Survival of Non-Small Cell Lung Cancer Patients with Unexpected N2 after Complete Resection: Role of Aggressive Invasive Mediastinal Staging should be Considered

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Suparauk Geanphun
Vilasinee Rerkpichaisuth
Ruchira Ruangchira-urai
Punnarerk Thongcharoen

Abstract

Objective: Mediastinal lymph node (N2) metastasis is one of the poor prognostic factors in non-small cell lung cancer patients (NSCLC). However, the accuracy of mediastinal lymph node staging in real practice is uncertain and inadequate. Consequently, the aim of this study was to determine the survival of NSCLC patients with clinically non-suspicious mediastinal lymph node metastases who underwent complete resection but were pathologically confirmed as having N2 metastases (unexpected N2).
Materials and Methods: A retrospective review was performed of all pathology-proven N2 metastases NSCLC patients who underwent curative surgical resection from January 2007 to December 2016. A total of 158 patients were initially included in the study. After the exclusions (known N2, small cell carcinomas, neuroendocrine tumor), 125 unexpected N2 patients who underwent complete resection were analyzed. Survival analysis was determined using the Kaplan–Meier method and multivariate analysis was determined using the Cox regression method.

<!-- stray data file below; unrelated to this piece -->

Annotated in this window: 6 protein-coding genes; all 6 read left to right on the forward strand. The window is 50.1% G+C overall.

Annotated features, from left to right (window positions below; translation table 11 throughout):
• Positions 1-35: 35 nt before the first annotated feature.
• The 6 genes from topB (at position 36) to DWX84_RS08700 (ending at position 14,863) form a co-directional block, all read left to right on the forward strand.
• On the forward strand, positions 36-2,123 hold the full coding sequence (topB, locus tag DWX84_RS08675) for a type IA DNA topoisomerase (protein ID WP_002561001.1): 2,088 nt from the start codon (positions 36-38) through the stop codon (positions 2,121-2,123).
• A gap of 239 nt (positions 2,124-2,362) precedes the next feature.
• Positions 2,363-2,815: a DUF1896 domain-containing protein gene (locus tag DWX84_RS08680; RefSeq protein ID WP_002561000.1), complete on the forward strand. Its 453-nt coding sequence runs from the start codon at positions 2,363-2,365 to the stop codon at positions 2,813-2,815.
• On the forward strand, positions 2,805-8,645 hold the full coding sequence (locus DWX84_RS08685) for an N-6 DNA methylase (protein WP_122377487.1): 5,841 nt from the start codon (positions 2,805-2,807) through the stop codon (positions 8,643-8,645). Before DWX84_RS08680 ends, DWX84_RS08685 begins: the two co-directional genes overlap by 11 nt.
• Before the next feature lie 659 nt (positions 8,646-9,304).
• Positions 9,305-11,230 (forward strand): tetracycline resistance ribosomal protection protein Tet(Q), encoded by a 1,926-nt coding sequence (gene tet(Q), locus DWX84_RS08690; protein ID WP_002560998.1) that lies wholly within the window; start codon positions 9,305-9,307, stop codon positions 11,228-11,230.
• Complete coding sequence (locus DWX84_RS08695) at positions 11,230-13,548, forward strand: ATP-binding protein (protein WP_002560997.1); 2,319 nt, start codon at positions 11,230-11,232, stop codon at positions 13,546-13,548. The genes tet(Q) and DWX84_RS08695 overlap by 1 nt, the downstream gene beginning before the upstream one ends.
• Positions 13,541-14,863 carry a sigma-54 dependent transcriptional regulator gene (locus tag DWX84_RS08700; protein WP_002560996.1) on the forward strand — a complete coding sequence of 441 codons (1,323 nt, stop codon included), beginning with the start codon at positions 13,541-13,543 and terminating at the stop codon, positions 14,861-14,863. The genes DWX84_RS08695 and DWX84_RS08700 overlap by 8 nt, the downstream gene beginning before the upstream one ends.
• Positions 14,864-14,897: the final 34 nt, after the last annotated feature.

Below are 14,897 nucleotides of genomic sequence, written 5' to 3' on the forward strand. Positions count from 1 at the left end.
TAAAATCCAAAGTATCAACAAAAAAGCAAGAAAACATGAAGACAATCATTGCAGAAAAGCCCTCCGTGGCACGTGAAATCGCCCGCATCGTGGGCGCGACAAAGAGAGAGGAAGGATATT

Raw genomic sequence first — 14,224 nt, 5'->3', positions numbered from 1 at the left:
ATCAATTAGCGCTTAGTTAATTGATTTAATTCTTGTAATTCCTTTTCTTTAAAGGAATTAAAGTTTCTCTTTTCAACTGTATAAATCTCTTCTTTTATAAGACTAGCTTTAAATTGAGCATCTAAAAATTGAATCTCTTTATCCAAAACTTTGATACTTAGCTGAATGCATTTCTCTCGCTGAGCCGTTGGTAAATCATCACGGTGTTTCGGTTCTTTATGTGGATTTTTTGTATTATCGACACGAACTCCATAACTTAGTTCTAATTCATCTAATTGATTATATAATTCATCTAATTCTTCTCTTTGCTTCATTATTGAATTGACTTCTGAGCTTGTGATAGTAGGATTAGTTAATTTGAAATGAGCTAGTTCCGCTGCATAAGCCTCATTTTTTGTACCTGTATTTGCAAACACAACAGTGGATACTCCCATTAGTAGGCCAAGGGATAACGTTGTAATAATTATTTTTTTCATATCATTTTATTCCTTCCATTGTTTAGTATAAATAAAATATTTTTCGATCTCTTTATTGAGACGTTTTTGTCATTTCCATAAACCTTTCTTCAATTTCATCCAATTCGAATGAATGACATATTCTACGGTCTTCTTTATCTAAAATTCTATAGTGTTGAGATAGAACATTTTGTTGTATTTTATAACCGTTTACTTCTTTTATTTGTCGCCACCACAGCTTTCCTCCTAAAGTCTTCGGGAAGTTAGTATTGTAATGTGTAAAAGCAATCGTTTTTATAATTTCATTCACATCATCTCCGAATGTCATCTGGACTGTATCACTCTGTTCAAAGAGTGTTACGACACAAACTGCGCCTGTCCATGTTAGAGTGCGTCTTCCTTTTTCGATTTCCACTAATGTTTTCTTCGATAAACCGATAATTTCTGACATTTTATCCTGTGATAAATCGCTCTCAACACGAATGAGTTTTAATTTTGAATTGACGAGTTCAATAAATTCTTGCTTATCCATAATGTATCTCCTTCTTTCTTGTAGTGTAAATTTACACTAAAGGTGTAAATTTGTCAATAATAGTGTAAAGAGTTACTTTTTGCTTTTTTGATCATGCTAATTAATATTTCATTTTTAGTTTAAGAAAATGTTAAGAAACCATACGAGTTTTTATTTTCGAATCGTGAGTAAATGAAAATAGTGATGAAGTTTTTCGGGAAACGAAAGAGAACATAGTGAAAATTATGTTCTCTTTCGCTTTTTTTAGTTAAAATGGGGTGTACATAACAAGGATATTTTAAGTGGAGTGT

Results: The overall 2-year, 3-year, and 5-year survival rates were 40%, 24%, and 20% respectively. Complete resection was achieved in all patients. Invasive mediastinal staging (IMS) was performed in 47 patients (37.6%), by endobronchial ultrasonography (EBUS) in 46 (36.8%) patients (82.6% negative and 17.4% inadequate tissue) while only 1 patient underwent mediastinoscopy. The factors affecting the survival rate upon comparison were the histology type (p=0.019), differentiate characteristics (p=0.004), adjuvant therapy (p=0.011), and presence of distant metastasis by postoperative re-staging (p=0.003). The independent predictive factors for survival were
chemo-radiation therapy (odds ratio 0.367, 95% confidence interval 0.176–0.766) and distant metastasis (odds ratio 2.280, 95% confidence interval 1.334–3.897). However, a small size, periphery lesion, T staging, and number of N2 lesions were not significant factors.
Conclusion: The survival rate of unexpected N2 patients was low despite complete resection being achieved in these patients. Adjuvant therapy seemed to improve survival for those with unexpected N2 metastasis as it is a systemic disease. However, not all patients received IMS, which was mostly done by EBUS and which had a high false negative, leading to underestimating the staging. Other modalities, such as cervical mediastinoscopy, videoassisted mediastinoscopic lymphadenectomy (VAMLA) or open biopsy should be considered for the adequate evaluation of N2 metastasis, nonetheless further study is still needed.

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How to Cite
Geanphun, S. ., Rerkpichaisuth, V. ., Ruangchira-urai, R. ., & Thongcharoen, P. . (2022). Survival of Non-Small Cell Lung Cancer Patients with Unexpected N2 after Complete Resection: Role of Aggressive Invasive Mediastinal Staging should be Considered. Siriraj Medical Journal, 74(3), 161–168. https://doi.org/10.33192/Smj.2022.20
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Original Article

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